CHRIS EDWARDS, CATO INSTITUTE
The House Ways and Means Committee held hearings on infrastructure yesterday [January 29]. The testimony by D. J. Gribbin was excellent. He was special assistant to President Trump for infrastructure policy and is very experienced in the field.
Many of Gribbin’s themes support points I’ve made for years regarding infrastructure and federalism. Gribbin and I don’t come to the same policy conclusions, but his observations about current policy failings are spot on.
Here are eight lessons for infrastructure policy:
1. States Own Most Infrastructure. Gribbin notes, “the federal government owns less than 7 percent of the nation’s public, non-defense infrastructure.” The disconnect between federal funding and this state ownership leads to “inefficiencies.” That is for sure, I’ve discussed here and here.
2. Federal Funds Come from the States. Gribbin says, “The federal government does not have the ability to create funds, just reallocate them,” making the point that federal aid ultimately comes from taxpayers who live in the 50 states. To me that simple reality creates a high bar for federal action—why not let the states keep their own money and fund their own highways and transit?
3. Costly Federal Regulations Are Tied with Aid. Gribbin argues, “Expenditure of federal highway funds triggers the need for compliance with an exhaustive list of federal requirements. These requirements not only impose direct additional costs on projects, but can also cause delays, which in turn lead to further costs.” I discuss some of these costs here.
4. Federal Aid Induces States to Delay Projects. State and local governments delay high‐value projects for years waiting for federal money when they should go ahead and get the projects done. Gribbon calls this the “coupon effect” and points to a highway example in Kentucky. I’ve discussed (#12) this problem and pointed to delayed seaport, highway, and air traffic control projects. In my view, if the Feds got completely out of the way, infrastructure would be built faster and cheaper with fewer delays.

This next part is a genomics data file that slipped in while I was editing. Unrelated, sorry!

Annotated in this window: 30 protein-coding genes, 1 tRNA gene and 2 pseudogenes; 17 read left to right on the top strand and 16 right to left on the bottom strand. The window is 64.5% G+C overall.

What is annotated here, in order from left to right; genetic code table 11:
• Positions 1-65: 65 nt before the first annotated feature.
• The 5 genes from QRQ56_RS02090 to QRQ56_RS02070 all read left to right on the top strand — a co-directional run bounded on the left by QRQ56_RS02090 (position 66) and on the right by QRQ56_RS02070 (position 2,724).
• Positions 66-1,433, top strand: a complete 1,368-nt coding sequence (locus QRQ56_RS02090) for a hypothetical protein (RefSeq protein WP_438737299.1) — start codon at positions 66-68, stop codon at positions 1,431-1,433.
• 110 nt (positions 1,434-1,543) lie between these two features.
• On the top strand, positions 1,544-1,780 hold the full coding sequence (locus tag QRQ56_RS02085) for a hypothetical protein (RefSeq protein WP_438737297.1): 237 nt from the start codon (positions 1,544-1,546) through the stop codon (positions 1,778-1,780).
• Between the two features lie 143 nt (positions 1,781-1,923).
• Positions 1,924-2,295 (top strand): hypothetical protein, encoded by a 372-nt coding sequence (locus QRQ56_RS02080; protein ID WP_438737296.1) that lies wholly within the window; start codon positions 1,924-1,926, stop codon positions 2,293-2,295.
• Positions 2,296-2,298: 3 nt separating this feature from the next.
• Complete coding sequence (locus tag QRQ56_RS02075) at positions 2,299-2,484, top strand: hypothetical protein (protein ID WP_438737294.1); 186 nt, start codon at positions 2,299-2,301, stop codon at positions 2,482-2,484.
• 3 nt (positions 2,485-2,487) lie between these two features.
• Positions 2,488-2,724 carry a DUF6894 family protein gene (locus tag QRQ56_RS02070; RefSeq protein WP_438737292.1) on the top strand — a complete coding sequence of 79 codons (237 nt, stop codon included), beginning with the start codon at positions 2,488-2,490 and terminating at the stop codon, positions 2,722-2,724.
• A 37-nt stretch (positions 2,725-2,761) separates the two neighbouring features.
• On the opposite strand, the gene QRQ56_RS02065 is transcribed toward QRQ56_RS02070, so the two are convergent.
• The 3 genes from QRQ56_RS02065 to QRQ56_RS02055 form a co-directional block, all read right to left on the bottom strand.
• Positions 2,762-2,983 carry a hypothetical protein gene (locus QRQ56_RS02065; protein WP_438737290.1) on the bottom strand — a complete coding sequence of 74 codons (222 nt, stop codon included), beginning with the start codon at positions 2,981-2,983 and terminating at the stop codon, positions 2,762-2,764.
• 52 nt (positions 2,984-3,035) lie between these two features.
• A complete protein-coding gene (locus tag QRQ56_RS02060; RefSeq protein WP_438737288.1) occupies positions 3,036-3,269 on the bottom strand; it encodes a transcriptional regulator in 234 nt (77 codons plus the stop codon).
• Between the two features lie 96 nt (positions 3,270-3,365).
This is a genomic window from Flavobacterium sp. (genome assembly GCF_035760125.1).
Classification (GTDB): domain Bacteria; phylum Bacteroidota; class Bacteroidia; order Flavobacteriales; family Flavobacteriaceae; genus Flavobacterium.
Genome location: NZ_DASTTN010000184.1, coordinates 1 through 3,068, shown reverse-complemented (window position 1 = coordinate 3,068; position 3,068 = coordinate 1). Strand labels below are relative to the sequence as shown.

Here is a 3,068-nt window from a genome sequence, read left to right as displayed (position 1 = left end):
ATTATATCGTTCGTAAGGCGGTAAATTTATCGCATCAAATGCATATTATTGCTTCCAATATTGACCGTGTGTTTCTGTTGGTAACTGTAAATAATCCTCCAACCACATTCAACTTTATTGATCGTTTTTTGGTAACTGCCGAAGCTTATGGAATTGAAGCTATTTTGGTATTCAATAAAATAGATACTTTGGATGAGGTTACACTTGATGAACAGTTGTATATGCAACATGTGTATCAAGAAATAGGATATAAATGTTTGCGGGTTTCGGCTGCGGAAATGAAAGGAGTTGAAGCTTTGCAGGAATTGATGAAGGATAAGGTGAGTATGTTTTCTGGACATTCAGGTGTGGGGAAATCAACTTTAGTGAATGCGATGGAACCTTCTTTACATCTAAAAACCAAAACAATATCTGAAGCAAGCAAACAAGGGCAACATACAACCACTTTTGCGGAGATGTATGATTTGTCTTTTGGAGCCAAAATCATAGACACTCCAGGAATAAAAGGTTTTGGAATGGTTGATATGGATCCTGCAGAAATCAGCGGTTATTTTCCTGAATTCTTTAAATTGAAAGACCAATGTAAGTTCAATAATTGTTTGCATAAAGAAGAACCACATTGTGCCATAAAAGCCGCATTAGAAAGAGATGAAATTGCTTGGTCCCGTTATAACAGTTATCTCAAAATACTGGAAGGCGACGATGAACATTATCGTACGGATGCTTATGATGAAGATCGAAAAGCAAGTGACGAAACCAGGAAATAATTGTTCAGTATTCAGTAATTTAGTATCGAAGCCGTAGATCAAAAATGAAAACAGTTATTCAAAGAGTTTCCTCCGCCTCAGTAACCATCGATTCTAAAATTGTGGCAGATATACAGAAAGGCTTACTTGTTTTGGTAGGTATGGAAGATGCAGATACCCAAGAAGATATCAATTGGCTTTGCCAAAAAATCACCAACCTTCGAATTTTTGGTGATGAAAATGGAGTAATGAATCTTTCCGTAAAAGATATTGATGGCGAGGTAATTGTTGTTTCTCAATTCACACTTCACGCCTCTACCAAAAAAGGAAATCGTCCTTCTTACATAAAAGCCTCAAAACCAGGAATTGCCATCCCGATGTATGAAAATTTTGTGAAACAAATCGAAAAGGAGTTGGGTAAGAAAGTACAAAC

5. Federal Aid Crowds Out State Investment. Gribbon says that sometimes “state and local governments reduce their own, planned expenditures on infrastructure after having received federal grants.” He points to a Federal Reserve study finding crowd out of highway spending. A more serious problem I’ve noted (#17) is that federal aid crowds out the private provision of infrastructure such as airports, seaports, and transit.
6. U.S. Infrastructure Costs Are Suspiciously High. Gribbin is right that “U.S. infrastructure costs have become unacceptably, and inexplicably, high,” meaning the costs to build specific projects. He points to a study finding that “real per‑mile construction costs for the Interstate Highway System were three times higher in the 1990s than they were in the 1960s.” And Gribbin hits the nail on the head saying that policymakers put little effort into researching the root causes. Congress is all about more spending, never cost reduction.
7. Federal Regulations. Federal rules inflate construction costs, as I discuss here (#9). Gribbin says that his “anecdotal conversations with state transportation departments suggest that accepting federal funding reduces purchasing power by 20 to 30 percent due to myriad regulations.” Gribbon discusses how other countries have much shorter environmental reviews for projects such as highways.
8. Governments Fail at Maintenance. Gribbin says, “Today, state and local leaders are incentivized to ignore maintenance … so they can spend those funds elsewhere. Yet, poor maintenance practices damage the long-term quality of infrastructure and result in a maintenance backlog that must be met by future taxpayers.” Federal aid induces the states to buy expensive systems such as fancy rail projects. The politicians get the photo ops at groundbreaking, but then they ignore maintenance until a crisis hits, as we’ve seen with subway systems in Boston, New York, and D.C.
The solution to all these chronic problems is to end federal funding of infrastructure owned by the states, including highways, transit, airports, and seaports. In addition, the federal government should privatize or devolve to the states many of the assets it owns, including Army Corps facilities, the postal system, passenger rail, dams and water projects, and many other items.
Chris Edwards is the director of tax policy studies at the CATO Institute and editor of www.DownsizingGovernment.org. He is a top expert on federal and state tax and budget issues. Before joining Cato, Edwards was a senior economist on the congressional Joint Economic Committee, a manager with PricewaterhouseCoopers, and an economist with the Tax Foundation.